The new chief executive of Statoil, Eldar Sætre, welcomed reporters to a press conference on Friday by saying it was “a time with much uncertainty.” The uncertainty over oil prices alone pervades Norway’s economy at present, with thousands of jobs at stake.
Oil prices rose again on Friday, to just over USD 57 for a barrel of North Sea crude oil by late morning. Some analysts, like Torbjørn Kjus at Norway’s largest bank, DNB, think oil prices bottomed out on January 13, when they fell to USD 46.59 a barrel, well under half their level just last summer. Peter Anker of shipbroking and securities firm Clarkson Platou thinks oil prices will continue to rise, and strongly.
“Right now it’s a dramatic picture in the oil and offshore branch,” Anker told newspaper Dagens Næringsliv (DN) earlier this week. “Our evaluation is that we see considerable strengthening of the oil price over the next six to 18 months.” Anker pointed to economies like those in China and India that continue to consume more oil, while oil reserves decline. Anker claims there’s still a need to search for more oil, “so that the world’s energy needs can be covered in the years ahead.”
The recent dive in oil prices led to a 36 percent profit decline at Statoil during last year’s fourth quarter, sending jitters through Norway’s oil and gas sector that relies on Statoil for business. Just hours after presenting the relatively poor results, though, Sætre was due to face analysts in London with more promising news. DN reported that according to documentation Statoil intended to present, Norway’s biggest company only needs an oil price of USD 40 a barrel to break even on its enormous Johan Sverdrup project (formerly called the Aldous prospect) in the North Sea. Costs at riskier and more difficult oil and gas projects farther north in the Arctic are higher, demanding higher oil prices to ensure profitability.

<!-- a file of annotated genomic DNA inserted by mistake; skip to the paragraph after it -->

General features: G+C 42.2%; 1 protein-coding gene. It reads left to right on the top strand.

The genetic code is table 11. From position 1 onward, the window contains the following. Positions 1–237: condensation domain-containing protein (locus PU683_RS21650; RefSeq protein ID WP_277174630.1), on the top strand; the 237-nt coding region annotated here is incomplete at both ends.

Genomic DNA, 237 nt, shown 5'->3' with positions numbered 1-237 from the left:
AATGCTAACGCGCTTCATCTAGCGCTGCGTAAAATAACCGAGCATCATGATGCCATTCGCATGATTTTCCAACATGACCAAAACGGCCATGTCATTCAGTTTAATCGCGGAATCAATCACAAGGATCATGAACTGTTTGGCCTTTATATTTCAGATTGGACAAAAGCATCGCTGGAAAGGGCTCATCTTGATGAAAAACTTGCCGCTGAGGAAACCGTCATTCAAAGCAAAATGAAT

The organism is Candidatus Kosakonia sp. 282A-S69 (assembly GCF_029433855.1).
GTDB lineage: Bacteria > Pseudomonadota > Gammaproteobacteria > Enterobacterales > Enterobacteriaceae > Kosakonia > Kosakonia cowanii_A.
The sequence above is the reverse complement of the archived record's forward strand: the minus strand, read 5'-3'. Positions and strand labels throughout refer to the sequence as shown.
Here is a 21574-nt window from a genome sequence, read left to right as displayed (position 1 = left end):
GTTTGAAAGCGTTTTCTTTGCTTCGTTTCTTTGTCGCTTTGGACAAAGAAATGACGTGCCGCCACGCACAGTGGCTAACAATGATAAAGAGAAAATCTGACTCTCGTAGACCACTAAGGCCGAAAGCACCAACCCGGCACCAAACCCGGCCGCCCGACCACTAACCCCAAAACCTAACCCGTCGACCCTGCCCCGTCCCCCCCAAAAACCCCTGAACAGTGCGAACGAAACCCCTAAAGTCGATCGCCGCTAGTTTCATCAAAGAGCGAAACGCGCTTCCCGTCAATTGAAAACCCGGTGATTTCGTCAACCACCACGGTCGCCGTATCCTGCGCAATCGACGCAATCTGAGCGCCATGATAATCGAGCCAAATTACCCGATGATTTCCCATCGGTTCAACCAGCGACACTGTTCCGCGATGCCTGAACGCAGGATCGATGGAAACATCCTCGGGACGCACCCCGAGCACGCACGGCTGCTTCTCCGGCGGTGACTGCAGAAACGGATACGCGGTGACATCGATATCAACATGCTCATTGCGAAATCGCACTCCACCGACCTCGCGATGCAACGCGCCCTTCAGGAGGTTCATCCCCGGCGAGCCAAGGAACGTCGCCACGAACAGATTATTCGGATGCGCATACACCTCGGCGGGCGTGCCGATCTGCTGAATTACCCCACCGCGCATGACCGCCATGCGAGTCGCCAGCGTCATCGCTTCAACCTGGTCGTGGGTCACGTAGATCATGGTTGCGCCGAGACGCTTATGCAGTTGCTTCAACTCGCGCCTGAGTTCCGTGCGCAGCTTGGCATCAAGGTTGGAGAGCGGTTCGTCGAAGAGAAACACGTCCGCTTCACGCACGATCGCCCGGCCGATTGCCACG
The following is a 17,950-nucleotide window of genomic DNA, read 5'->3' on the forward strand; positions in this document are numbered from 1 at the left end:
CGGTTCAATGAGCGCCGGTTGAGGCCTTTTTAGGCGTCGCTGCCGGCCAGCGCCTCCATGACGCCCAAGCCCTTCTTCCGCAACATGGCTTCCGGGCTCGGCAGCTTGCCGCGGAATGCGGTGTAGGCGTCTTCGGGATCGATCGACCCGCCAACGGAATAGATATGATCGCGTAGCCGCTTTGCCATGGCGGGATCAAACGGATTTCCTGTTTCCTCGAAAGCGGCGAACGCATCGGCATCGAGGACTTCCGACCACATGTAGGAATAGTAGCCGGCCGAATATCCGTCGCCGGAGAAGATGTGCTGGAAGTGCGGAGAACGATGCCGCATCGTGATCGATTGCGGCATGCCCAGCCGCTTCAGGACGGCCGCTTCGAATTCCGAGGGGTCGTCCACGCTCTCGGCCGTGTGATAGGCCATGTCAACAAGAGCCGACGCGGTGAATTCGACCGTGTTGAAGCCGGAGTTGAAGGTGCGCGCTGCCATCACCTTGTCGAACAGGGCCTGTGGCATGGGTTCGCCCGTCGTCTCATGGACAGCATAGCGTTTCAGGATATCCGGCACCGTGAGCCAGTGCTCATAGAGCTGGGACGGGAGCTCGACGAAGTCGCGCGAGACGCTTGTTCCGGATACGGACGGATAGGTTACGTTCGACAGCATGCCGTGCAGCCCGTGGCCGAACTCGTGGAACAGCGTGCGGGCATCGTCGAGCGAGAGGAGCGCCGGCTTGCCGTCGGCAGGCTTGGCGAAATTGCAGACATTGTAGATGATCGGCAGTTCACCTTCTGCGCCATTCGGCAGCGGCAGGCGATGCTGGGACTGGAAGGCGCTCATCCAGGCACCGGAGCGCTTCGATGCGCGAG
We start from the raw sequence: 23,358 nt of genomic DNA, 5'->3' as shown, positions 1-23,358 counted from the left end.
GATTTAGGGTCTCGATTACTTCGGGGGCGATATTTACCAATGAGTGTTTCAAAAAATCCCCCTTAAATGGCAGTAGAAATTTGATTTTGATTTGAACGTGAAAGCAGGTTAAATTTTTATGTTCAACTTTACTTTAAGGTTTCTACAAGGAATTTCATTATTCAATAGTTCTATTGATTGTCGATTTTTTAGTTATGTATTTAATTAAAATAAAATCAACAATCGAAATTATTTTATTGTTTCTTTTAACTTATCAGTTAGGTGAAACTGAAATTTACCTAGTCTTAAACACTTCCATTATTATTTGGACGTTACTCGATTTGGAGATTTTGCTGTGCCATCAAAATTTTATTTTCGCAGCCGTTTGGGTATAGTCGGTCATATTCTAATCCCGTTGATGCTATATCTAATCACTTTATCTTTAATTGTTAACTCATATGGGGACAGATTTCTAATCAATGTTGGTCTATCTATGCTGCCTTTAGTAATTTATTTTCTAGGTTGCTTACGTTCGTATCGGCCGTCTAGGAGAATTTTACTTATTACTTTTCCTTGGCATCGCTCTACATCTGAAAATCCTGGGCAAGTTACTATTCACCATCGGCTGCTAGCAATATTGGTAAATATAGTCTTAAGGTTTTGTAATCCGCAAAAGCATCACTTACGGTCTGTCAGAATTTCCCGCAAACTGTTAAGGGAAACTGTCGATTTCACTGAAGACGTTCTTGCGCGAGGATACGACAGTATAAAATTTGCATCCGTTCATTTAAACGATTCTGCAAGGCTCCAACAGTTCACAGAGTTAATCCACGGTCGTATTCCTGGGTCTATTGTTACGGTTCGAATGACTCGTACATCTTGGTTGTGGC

Not enough work
Kjus, oil analyst at DNB Markets, predicts the oil price will rise some more, resulting in an average oil price throughout the rest of the year of USD 65 a barrel. He warned, though, that oil companies like Statoil shouldn’t breathe more easily: “We’re not finished with job cuts even if oil prices rise. Everyone who does business with the oil industry will have to live with a lot of pain in 2015 and 2016.”
That includes employees at Statoil itself, after the company announced a 30 percent increase in cost-cutting and a 10 percent reduction in investments. Other oil companies including ConocoPhillips and Chevron are cutting investment budgets as well, meaning much less work for companies in Norway that serve the oil sector. DN reported Wednesday that oil industry supply firm Aibel, for example, has cut 2,000 jobs in Norway during the past year, in a sector that saw a total loss of around 10,000 jobs.
Many companies in Norway are counting on business from the Johan Sverdrup project, with both Aibel and Kværner competing for contracts to build the first two oil platforms for the field. A lack of other looming contracts, though, means there still won’t be enough work in the offshore sector. Norwegian oil authorities had expected to receive around a dozen development plans for the Norwegian continental shelf in 2014 and 2015 but only one has been delivered. Statoil’s large Johan Castberg project in the Barents Sea is also on hold, largely because of the fall in oil prices.
Government officials insist they’re following developments closely and still see no crisis for the Norwegian economy. Finance Minister Siv Jensen huddled recently with a group of top Norwegian economists and maintained her confident outlook for the long term, allowing only that the Norwegian economy faces “great challenges” that will affect large portions of Norwegian business.
There have been some worrisome signs of late, with around 700 people applying for a single job at electronics retailer Elkjøp, and hundreds of others applying for a cashier’s job at local grocery store chain Kiwi. Even trade union bosses have warned that given the new economic uncertainty, workers with jobs shouldn’t expect any big pay raises this year.
Other analysts, moreover, aren’t as optimistic about oil price development as Anker and Kjus. DN reported Friday that major London bank Barclays was predicting that oil prices may sink down to USD 30 a barrel in the second quarter.
“Things are going to get ugly,” Barclays analyst Miswin Mahesh told DN. It will take two to three years, he says, for the investment cuts now being made by Statoil and others to reduce production volumes. In the meantime he predicts relatively hard times for the oil and offshore industry, with an average oil price of USD 44 per barrel this year and USD 60 next year. That compares to the prices well over USD 100 that fueled the business as late as last year.